These are all podcasts that were either too problematic for me to recommend unreservedly or that I hadn’t listened to long enough to come to a particular opinion. In no particular order:
Serial: This is great and you should listen to it. Lots of review ink has already been spilled in its praise -it’s basically a long-form This American Life story, investigative journalism and storytelling at a high level.
Adventures With Words Podcasts: Very good podcast on literature and books in general from the other side of the pond. A bit heavy on the genre and YA fiction for my tastes, but the hosts are discerning about the quality of writing and not afraid to give a bad review. British as hell.
Three Percent Podcast: All about books in translation, with some extremely knowledgeable and qualified hosts. It’s a great resource about an often-neglected subset of literary fiction (the title is derived from the fact that only 3% of books sold in America were originally written in a language other than English) but there are times when the hosts are some of the most insufferably pretentious asshats I’ve ever listened to, complaining about how totally “last year” Icelandic authors are, or how they can’t listen to anything read in “NPR voice”, or how jingoistic it is for Americans to root for the American team in the world cup, rather than a sophisticated team like France.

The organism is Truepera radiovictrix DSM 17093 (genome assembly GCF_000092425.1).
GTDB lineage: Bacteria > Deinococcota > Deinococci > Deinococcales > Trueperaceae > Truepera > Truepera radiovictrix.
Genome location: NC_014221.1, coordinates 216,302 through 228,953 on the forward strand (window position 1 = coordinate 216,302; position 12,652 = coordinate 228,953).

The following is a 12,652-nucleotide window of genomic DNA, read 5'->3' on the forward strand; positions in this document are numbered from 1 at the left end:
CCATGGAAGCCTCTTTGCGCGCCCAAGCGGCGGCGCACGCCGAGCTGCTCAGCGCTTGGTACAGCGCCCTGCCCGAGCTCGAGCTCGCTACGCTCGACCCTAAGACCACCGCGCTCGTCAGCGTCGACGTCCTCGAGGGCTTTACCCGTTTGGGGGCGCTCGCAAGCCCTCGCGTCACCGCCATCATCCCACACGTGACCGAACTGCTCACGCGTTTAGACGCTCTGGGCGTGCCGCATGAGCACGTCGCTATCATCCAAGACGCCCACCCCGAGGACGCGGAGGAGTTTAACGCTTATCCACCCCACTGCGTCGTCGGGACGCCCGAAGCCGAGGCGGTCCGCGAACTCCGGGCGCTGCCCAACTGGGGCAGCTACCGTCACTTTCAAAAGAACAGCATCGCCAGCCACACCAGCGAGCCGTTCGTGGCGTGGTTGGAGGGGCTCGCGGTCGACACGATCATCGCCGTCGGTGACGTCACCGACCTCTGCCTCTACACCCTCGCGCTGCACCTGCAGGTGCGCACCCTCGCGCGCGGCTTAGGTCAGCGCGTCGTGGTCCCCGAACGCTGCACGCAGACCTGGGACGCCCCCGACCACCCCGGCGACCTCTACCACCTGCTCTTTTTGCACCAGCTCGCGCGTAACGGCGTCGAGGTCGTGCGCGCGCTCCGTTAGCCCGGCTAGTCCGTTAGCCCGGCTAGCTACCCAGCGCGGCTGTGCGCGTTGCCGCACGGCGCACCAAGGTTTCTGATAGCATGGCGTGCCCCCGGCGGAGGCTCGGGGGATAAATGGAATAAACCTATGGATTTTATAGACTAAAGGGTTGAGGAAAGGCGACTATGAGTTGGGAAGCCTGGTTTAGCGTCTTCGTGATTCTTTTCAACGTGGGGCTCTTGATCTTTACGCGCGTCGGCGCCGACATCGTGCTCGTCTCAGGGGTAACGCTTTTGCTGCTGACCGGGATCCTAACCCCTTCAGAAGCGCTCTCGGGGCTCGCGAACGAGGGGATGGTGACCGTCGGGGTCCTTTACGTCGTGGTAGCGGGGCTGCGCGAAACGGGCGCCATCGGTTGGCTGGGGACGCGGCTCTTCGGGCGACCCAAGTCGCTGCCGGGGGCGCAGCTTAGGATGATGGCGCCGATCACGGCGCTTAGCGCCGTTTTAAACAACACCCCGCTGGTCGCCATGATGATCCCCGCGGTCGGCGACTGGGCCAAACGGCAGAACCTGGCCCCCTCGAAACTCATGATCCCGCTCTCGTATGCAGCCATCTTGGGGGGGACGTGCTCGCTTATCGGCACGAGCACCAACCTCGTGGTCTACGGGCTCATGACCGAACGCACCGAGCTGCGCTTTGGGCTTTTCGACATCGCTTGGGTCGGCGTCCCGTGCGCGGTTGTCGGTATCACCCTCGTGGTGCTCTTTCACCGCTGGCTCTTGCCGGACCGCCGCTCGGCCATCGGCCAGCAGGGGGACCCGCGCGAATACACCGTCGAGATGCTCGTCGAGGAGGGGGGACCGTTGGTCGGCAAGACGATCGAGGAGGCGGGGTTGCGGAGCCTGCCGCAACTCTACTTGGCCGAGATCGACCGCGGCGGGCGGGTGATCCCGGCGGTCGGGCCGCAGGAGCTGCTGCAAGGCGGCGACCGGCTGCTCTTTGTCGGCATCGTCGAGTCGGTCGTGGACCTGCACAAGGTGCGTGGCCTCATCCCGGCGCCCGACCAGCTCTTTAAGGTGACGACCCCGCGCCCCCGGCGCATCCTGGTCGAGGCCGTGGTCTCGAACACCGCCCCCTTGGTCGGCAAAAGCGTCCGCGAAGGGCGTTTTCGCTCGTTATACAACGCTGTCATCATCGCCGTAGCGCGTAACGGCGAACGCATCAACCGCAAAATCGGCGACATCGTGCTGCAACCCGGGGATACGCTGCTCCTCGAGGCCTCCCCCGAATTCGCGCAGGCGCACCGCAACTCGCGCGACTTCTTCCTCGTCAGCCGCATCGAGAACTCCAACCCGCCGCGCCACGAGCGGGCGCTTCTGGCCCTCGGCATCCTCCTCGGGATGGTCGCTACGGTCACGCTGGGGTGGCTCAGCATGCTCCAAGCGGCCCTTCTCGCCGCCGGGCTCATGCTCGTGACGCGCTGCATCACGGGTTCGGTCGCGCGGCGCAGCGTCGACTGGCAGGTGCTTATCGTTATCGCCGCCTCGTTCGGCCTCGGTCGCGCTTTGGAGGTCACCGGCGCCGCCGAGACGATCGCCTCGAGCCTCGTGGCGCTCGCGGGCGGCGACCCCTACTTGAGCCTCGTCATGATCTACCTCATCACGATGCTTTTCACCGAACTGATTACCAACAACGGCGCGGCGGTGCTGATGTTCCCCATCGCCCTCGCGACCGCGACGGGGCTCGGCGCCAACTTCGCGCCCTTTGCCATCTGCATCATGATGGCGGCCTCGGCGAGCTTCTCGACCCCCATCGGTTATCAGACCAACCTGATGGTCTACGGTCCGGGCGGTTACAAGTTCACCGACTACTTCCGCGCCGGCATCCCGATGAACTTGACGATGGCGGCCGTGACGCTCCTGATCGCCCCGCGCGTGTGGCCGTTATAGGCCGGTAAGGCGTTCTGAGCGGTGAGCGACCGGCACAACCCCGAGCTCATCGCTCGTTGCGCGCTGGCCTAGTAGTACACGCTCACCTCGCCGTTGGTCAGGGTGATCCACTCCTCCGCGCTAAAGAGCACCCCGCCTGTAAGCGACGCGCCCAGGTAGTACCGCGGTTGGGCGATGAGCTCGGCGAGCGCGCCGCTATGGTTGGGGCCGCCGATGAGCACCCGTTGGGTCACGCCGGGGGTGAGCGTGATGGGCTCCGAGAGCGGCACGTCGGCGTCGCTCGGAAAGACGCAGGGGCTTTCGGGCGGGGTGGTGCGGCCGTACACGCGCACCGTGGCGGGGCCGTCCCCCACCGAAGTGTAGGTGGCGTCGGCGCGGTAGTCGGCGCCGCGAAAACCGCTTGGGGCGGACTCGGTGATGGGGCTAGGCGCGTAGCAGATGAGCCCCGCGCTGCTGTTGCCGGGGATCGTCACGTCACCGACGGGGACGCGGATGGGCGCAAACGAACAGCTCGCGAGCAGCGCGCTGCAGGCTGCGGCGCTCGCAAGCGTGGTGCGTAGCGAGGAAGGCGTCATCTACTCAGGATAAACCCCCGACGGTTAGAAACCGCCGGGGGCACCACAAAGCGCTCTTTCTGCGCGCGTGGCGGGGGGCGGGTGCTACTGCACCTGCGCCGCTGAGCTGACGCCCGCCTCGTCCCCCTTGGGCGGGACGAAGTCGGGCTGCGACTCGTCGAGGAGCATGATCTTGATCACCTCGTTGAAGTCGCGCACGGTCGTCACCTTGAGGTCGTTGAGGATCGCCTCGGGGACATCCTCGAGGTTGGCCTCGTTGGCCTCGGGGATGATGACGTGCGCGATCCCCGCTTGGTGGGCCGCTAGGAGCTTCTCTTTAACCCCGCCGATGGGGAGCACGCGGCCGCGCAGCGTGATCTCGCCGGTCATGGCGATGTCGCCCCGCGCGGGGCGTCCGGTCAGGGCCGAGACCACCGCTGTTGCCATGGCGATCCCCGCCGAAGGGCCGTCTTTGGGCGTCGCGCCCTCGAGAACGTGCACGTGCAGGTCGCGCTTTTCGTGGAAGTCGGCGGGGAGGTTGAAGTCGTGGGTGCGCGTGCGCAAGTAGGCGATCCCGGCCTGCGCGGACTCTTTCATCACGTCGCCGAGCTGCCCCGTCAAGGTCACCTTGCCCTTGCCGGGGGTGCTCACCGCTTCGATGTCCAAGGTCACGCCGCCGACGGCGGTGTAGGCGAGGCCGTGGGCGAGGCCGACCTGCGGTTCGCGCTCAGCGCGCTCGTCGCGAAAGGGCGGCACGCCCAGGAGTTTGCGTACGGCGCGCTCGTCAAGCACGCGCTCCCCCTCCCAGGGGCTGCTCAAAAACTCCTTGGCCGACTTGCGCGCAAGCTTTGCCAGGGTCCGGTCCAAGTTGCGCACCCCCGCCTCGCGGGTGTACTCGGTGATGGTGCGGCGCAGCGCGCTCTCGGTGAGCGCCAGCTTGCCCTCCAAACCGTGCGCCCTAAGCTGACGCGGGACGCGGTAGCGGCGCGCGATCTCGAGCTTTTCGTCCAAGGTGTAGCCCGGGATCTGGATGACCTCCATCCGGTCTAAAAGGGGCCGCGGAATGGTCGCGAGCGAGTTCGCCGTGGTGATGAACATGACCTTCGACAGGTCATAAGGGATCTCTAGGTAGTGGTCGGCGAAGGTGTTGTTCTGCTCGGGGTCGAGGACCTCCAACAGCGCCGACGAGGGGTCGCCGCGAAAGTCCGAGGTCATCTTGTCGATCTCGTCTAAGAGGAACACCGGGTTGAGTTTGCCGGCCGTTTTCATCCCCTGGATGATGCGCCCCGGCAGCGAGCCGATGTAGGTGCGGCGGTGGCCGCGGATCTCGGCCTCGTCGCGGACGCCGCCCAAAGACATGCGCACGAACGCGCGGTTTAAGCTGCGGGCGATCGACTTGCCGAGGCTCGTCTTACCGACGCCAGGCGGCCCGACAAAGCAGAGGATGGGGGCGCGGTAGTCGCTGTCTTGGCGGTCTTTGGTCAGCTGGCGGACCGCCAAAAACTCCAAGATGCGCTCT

The Partially Examined Life Podcast: Philosophy podcast by a group of guys who studied philosophy extensively then got real jobs instead, which was probably a good decision. Great show with some great thought, but the quality of each episode varies (for me at least) with the different guests or subjects being discussed.
The Dead Authors Podcast: Rather funny show where various actors and media personalities play famous dead authors being interviewed by H.G. Wells, who uses his time machine to grab them for a quick show before they die. Paul F. Tompkins kills it as Wells, but some of the “authors” are horrible. The humor can devolve into something like improv night, and even when it hits the jokes tend to be more of a pop-culture bent than a literary one.